Casino capitalism, bankruptcies, bailouts. Sound familiar?
“There is one fundamental lesson we must learn from this experience: electricity is really different from everything else. It cannot be stored, it cannot be seen, and we cannot do without it, which makes opportunities to take advantage of a deregulated market endless. It is a public good…”
These earnest phrases sound like something said during one of the recent inquiries into the Texas power outage.
They’re not. They were made by the Chairman of the California Power Authority — on May 15, 2002.
What do the California and Texas black-outs possibly have in…
When it costs $900 to fill up a Tesla, something is broke.
MIT economists Paul Joskow and Richard Schmalensee recollect their surprise when they were approached by two economists of the then-new Reagan administration in 1981.
Joskow and Schmalensee shouldn’t have been all that surprised. Deregulation was is the air, and they were the experts. The Carter administration had applied the idea to the airlines, interstate trucking, railroads and long distance telephony. “They asked us,” Joskow recalled in 2019 interview, “‘Why can’t we do this for electric power?’”
Joskow and Schmalensee did a double-take. “We said, ‘What? Wait? Huh?’”
“Joe Biden calls for 100 percent clean electricity by 2035,” the Washington Post wrote last July. Paying close attention to political statements is usually a waste of time, but words matter in headlines. The significant word in that one was “clean.” The word that was not there was “renewable.” This is more than a quibble. For the first time since the 1970s, the Democratic Party has both a platform and a president officially in favor of nuclear power.
Republicans have a lot of hot-button issues, such as gun control and abortion. The Democrats perhaps have fewer that generate emotional high…
With so many now, I pick and choose some favorites.
I first started tracking Covid antibody levels exact a year ago. It seems fitting to update this page with a link to an article in The Guardian:
About half of people in UK now have antibodies against coronavirus (here)
Dr. Henrik Jarlov is the keeper of the Google Sheet. A link to it is here. This is the best one-stop list of serosurveys to date. As of this morning (5/31), it had 105 entries.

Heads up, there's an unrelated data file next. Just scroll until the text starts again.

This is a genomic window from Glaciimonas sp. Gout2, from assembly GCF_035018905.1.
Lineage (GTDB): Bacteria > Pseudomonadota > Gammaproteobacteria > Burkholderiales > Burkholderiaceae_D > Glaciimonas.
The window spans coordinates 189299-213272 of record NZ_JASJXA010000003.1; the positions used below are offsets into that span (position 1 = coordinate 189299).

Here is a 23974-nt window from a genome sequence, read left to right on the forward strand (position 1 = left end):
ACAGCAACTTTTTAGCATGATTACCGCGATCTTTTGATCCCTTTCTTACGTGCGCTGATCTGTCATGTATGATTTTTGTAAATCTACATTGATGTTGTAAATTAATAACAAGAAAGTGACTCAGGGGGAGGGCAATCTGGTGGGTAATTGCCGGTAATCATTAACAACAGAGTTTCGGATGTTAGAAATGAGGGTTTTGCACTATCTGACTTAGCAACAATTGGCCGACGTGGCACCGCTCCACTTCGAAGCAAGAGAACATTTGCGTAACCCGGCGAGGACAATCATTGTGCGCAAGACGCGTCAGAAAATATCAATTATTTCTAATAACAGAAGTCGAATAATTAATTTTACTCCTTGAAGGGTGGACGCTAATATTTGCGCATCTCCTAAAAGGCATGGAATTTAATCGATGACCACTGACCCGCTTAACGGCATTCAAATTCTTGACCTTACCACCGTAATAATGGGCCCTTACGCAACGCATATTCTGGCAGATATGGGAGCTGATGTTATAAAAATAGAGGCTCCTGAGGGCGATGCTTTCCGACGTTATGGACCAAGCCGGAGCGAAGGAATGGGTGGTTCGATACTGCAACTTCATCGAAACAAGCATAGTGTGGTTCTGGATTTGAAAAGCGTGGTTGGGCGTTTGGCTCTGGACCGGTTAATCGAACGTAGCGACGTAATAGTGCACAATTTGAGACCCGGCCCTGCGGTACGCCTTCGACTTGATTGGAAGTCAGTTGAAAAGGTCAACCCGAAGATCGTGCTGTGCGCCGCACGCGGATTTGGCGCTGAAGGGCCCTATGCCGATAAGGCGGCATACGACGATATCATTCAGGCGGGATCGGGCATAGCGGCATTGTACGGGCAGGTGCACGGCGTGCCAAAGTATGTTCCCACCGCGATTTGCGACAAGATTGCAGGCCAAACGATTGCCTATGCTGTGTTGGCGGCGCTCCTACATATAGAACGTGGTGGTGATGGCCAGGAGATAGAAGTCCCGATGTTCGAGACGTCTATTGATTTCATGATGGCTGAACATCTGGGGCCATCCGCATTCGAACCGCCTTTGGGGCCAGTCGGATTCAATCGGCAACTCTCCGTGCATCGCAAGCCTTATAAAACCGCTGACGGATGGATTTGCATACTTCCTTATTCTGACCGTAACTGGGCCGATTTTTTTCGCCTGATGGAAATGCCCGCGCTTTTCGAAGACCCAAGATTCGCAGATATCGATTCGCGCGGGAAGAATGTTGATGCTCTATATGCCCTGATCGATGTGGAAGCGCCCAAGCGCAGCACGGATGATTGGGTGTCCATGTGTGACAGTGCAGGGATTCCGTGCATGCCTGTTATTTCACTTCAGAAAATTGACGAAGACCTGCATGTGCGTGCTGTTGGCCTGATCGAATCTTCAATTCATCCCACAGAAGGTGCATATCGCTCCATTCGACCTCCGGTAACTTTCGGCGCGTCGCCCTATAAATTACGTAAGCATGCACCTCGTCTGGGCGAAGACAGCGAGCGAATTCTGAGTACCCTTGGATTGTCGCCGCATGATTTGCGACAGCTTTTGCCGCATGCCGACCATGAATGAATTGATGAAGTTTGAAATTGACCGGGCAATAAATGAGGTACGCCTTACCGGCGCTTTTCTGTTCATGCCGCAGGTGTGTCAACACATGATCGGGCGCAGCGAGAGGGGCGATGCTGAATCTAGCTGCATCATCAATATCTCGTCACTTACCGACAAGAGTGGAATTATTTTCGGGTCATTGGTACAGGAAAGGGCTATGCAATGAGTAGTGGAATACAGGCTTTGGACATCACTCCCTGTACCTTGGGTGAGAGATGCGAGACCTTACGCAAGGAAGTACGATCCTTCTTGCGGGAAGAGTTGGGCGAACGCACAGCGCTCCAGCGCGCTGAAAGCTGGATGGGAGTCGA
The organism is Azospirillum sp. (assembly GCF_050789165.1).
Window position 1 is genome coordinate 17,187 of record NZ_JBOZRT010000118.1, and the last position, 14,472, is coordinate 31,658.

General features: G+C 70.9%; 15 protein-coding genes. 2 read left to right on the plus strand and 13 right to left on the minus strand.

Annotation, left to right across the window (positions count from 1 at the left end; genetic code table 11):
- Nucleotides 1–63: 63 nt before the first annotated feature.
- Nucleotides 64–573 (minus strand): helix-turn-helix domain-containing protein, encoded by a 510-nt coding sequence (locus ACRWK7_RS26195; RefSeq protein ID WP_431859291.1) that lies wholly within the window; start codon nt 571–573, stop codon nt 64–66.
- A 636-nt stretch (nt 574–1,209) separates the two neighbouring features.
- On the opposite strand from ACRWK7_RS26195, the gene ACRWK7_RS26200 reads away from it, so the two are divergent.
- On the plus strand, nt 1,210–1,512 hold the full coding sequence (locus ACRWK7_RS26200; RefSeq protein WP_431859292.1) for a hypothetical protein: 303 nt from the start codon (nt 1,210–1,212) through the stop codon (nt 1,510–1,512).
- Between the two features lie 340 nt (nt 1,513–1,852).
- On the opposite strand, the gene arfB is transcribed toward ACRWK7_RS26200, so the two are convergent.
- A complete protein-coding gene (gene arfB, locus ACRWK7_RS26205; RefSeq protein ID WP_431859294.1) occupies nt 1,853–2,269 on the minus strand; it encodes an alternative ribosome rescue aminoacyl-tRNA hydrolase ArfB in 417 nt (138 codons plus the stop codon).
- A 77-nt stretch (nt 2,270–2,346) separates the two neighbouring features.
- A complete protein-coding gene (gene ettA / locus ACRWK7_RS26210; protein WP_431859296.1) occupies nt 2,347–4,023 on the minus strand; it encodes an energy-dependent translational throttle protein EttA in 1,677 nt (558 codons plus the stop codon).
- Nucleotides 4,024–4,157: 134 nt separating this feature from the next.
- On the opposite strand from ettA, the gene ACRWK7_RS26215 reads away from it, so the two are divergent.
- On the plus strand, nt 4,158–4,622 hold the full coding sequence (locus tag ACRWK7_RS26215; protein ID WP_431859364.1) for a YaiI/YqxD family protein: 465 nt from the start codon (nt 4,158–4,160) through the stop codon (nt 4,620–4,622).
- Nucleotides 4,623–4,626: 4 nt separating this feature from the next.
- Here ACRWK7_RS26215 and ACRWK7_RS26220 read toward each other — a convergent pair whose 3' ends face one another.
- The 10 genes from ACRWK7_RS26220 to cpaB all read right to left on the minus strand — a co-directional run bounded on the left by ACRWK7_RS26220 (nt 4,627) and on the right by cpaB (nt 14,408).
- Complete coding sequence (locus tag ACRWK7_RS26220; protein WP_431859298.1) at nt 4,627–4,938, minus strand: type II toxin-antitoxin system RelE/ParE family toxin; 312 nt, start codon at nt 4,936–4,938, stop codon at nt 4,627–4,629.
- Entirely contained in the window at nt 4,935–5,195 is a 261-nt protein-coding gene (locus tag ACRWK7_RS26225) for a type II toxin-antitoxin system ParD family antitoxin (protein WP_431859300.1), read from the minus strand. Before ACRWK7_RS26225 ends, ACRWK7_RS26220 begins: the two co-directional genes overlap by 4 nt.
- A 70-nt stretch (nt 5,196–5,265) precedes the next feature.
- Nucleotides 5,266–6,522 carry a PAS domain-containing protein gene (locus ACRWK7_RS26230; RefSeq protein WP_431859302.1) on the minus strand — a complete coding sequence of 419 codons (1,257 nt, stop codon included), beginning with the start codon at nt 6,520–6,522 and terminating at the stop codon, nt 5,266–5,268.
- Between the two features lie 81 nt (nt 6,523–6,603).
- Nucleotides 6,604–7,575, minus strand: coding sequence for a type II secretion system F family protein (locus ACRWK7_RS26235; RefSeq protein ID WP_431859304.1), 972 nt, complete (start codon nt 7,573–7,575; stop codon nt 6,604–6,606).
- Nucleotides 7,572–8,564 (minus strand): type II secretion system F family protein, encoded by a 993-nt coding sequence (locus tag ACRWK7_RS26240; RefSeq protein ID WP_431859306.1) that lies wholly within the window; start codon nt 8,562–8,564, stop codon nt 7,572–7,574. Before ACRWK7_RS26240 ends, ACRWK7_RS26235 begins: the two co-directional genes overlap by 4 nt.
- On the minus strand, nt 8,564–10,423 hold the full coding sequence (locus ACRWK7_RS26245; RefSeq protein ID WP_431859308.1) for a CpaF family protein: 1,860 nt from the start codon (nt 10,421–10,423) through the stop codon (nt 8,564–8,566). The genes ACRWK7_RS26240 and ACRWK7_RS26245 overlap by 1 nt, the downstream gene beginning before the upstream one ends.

I keep a private leaderboard of results that interest me for one reason or another. …
Last post, I was speculating. Now with real data!
At the bottom of my last post about a December 2019 Covid case in Portland, Oregon, I attempted to reconcile two facts:
● there are a growing number of reports from people who have tested antibody positive who are convinced they had Covid-19 in December, 2019 and January, 2020;
● there is data from viral genome sequencing that shows most SARS-CoV-2 cases on the U.S. West Coast descend from one copy of the virus introduced near Seattle from Wuhan on 15 January, 2020.
This is bad news for people who like…
Blood antibody testing is telling some uncomfortable Origin Stories.
Antonio wanted to know if the guy was a nut case.
Antonio Regalado, of MIT Technology Journal, had emailed me an informal five-page document entitled “Community Serum Antibody Testing For Past COVID-19 Infection.” He said he had been making the rounds on the internet. Was it for real? Or was it a hoax?
Hoaxes were on the brain at the time. On Tuesday, April 7, 2020, KSBW in Monterey, California, had aired a story about California’s potential “herd immunity” to SARS-CoV-2. …
A blood bank study yields now-familiar results
A serology study of blood bank donations in the Netherlands in early April produced the then-usual figure for antibody prevalence, 3%.
The data were revealed to the country’s House of Representatives on 16 April 2020 by Hans Zaaijer, a virologist at Sanquin, the Dutch national blood bank.
Geneva University Hospital results capture an epidemic in motion
A fascinating weekly serosurvey by researchers at Geneva University Hospital (HUG) and the University of Geneva has managed to capture seroconversion in progress.
Geneva, like all Switzerland, was put under lock-down in mid-March. HUG began taking blood samples from a random sample of 1330 from approximately 600 households each week in early April. The weekly results as of 6 May, 2020:
• 1st week 3.1% — April 6
• 2nd week 6.1% — April 13
• 3rd week 9.7% — April 20
Conservatively assuming a delay of 4 weeks from date…
Will Bates writes about science, technology, and business. His journalism has appeared in the New York Times, the Wall Street Journal, and numerous magazines.